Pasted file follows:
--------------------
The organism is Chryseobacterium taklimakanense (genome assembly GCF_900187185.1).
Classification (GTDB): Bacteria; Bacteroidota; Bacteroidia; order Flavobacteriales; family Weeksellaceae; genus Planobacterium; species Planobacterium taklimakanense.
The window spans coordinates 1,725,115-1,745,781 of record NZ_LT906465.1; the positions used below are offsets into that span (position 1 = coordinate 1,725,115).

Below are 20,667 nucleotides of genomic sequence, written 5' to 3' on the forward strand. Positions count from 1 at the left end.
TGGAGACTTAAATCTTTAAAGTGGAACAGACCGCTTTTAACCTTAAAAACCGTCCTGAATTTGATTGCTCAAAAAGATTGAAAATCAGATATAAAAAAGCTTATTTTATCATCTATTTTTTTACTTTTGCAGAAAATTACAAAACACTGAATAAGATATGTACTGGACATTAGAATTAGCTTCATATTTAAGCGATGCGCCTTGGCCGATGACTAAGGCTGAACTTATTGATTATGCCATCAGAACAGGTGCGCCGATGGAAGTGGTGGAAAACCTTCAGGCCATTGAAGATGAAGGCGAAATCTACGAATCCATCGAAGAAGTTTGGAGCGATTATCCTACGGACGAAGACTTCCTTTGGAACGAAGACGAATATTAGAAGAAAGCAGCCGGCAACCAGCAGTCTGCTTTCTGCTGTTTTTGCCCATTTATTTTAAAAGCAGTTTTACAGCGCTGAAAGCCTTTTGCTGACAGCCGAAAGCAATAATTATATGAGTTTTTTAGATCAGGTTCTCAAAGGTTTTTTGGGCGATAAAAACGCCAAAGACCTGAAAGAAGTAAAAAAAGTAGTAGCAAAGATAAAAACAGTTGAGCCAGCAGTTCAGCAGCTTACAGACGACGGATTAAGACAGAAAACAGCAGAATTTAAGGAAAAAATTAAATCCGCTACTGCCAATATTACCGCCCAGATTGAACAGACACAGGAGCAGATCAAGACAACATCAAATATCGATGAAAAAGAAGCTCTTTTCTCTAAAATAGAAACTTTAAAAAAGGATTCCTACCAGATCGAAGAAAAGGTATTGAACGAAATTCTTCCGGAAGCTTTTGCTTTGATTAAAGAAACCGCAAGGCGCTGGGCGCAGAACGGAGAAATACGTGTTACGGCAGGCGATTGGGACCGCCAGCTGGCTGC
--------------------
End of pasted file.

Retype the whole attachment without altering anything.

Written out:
The organism is Chryseobacterium taklimakanense (genome assembly GCF_900187185.1).
Classification (GTDB): Bacteria; Bacteroidota; Bacteroidia; order Flavobacteriales; family Weeksellaceae; genus Planobacterium; species Planobacterium taklimakanense.
The window spans coordinates 1,725,115-1,745,781 of record NZ_LT906465.1; the positions used below are offsets into that span (position 1 = coordinate 1,725,115).

Below are 20,667 nucleotides of genomic sequence, written 5' to 3' on the forward strand. Positions count from 1 at the left end.
TGGAGACTTAAATCTTTAAAGTGGAACAGACCGCTTTTAACCTTAAAAACCGTCCTGAATTTGATTGCTCAAAAAGATTGAAAATCAGATATAAAAAAGCTTATTTTATCATCTATTTTTTTACTTTTGCAGAAAATTACAAAACACTGAATAAGATATGTACTGGACATTAGAATTAGCTTCATATTTAAGCGATGCGCCTTGGCCGATGACTAAGGCTGAACTTATTGATTATGCCATCAGAACAGGTGCGCCGATGGAAGTGGTGGAAAACCTTCAGGCCATTGAAGATGAAGGCGAAATCTACGAATCCATCGAAGAAGTTTGGAGCGATTATCCTACGGACGAAGACTTCCTTTGGAACGAAGACGAATATTAGAAGAAAGCAGCCGGCAACCAGCAGTCTGCTTTCTGCTGTTTTTGCCCATTTATTTTAAAAGCAGTTTTACAGCGCTGAAAGCCTTTTGCTGACAGCCGAAAGCAATAATTATATGAGTTTTTTAGATCAGGTTCTCAAAGGTTTTTTGGGCGATAAAAACGCCAAAGACCTGAAAGAAGTAAAAAAAGTAGTAGCAAAGATAAAAACAGTTGAGCCAGCAGTTCAGCAGCTTACAGACGACGGATTAAGACAGAAAACAGCAGAATTTAAGGAAAAAATTAAATCCGCTACTGCCAATATTACCGCCCAGATTGAACAGACACAGGAGCAGATCAAGACAACATCAAATATCGATGAAAAAGAAGCTCTTTTCTCTAAAATAGAAACTTTAAAAAAGGATTCCTACCAGATCGAAGAAAAGGTATTGAACGAAATTCTTCCGGAAGCTTTTGCTTTGATTAAAGAAACCGCAAGGCGCTGGGCGCAGAACGGAGAAATACGTGTTACGGCAGGCGATTGGGACCGCCAGCTGGCTGC